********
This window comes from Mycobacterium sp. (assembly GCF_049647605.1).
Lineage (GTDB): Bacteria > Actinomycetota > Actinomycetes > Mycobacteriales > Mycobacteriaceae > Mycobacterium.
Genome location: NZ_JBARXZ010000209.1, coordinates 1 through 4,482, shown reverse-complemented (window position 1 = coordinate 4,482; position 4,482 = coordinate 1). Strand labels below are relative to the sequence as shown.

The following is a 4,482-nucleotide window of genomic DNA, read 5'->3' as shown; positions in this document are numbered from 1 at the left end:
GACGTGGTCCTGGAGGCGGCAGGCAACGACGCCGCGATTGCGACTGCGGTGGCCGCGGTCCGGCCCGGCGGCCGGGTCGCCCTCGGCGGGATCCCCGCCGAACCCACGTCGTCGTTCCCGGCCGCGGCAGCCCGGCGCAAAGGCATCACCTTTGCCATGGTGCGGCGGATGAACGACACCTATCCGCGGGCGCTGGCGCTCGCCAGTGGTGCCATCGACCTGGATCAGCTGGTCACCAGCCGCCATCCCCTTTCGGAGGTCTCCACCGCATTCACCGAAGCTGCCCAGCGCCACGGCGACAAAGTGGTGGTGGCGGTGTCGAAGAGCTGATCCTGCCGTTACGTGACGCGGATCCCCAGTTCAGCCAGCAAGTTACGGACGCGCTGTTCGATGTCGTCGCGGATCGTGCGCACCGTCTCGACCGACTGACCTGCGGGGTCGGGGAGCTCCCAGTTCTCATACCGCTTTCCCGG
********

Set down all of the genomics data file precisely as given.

This window comes from Mycobacterium sp. (assembly GCF_049647605.1).
Lineage (GTDB): Bacteria > Actinomycetota > Actinomycetes > Mycobacteriales > Mycobacteriaceae > Mycobacterium.
Genome location: NZ_JBARXZ010000209.1, coordinates 1 through 4,482, shown reverse-complemented (window position 1 = coordinate 4,482; position 4,482 = coordinate 1). Strand labels below are relative to the sequence as shown.

The following is a 4,482-nucleotide window of genomic DNA, read 5'->3' as shown; positions in this document are numbered from 1 at the left end:
GACGTGGTCCTGGAGGCGGCAGGCAACGACGCCGCGATTGCGACTGCGGTGGCCGCGGTCCGGCCCGGCGGCCGGGTCGCCCTCGGCGGGATCCCCGCCGAACCCACGTCGTCGTTCCCGGCCGCGGCAGCCCGGCGCAAAGGCATCACCTTTGCCATGGTGCGGCGGATGAACGACACCTATCCGCGGGCGCTGGCGCTCGCCAGTGGTGCCATCGACCTGGATCAGCTGGTCACCAGCCGCCATCCCCTTTCGGAGGTCTCCACCGCATTCACCGAAGCTGCCCAGCGCCACGGCGACAAAGTGGTGGTGGCGGTGTCGAAGAGCTGATCCTGCCGTTACGTGACGCGGATCCCCAGTTCAGCCAGCAAGTTACGGACGCGCTGTTCGATGTCGTCGCGGATCGTGCGCACCGTCTCGACCGACTGACCTGCGGGGTCGGGGAGCTCCCAGTTCTCATACCGCTTTCCCGG